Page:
Q. Why did some of Antiochus’s subjects call him “The Mad King”?
A. Leaders all have their detractors. In the case of Antiochus they employed a play on words. Instead of “Epiphanes” (“god manifest”) they called him “Epimanes” (mad one). It may be that he showed signs of instability, or, more probably, they thought his policies irrational.
One wonders why his madness, whatever its nature, expressed itself in hatred of Jews. It is likely that his endeavours to unify his kingdom with hellenistic cultural norms were frustrated by Jewish non-compliance. The Jews objected to the externalities of Hellenistic life such as sporting competitions in which athletes competed naked, causing embarrassment to men who had been circumcised.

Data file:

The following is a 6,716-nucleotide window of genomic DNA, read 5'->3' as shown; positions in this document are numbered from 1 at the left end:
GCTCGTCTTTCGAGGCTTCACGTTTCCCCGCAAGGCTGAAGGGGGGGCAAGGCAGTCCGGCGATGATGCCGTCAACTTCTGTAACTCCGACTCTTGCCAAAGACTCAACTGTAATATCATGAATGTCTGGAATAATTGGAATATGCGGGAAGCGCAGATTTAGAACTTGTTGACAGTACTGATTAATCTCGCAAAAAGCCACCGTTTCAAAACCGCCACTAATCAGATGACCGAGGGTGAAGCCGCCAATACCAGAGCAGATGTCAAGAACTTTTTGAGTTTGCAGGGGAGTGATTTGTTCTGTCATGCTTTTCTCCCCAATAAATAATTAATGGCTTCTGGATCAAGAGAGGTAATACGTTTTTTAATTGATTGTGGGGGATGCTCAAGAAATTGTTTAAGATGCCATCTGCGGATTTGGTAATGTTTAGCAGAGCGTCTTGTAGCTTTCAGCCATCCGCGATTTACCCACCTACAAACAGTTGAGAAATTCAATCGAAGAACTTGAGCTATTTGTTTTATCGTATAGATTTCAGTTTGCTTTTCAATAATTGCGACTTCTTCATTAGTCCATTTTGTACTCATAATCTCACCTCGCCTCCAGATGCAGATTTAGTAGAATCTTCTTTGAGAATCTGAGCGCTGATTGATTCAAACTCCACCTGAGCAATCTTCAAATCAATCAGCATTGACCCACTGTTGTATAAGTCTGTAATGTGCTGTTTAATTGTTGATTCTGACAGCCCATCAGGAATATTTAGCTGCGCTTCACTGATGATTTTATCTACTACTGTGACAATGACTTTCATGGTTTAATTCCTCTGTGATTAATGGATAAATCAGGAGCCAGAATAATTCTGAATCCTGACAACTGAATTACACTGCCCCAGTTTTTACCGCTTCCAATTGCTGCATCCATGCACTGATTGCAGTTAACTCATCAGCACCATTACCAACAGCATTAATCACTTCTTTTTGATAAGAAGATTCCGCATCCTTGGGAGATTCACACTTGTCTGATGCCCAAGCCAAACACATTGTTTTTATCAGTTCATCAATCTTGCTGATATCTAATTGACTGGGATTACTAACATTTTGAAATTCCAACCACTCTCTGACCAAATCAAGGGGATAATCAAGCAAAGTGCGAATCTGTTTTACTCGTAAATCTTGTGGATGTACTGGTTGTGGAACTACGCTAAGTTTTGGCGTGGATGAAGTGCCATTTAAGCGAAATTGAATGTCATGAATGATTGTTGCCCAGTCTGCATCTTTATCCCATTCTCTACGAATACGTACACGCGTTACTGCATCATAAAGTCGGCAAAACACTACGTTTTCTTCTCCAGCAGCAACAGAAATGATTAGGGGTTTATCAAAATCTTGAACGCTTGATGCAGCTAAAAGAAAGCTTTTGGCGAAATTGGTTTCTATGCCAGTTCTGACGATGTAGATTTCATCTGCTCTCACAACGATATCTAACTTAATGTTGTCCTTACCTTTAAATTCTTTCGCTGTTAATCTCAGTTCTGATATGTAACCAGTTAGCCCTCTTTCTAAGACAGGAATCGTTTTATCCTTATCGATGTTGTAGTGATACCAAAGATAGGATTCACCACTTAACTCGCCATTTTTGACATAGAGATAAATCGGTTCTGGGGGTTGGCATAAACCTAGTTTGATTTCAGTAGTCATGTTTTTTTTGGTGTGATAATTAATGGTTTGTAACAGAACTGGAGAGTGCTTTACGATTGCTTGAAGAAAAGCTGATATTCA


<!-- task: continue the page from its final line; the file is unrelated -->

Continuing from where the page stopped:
Jewish reservations about hellenisation went further, however. Jews could not worship a pantheon, or substitute human reason for Divine revelation. They could not deify shape and beauty, and downplay goodness and morality. If the Jews had gone along with the king’s edicts, it would have been they who would have been mad.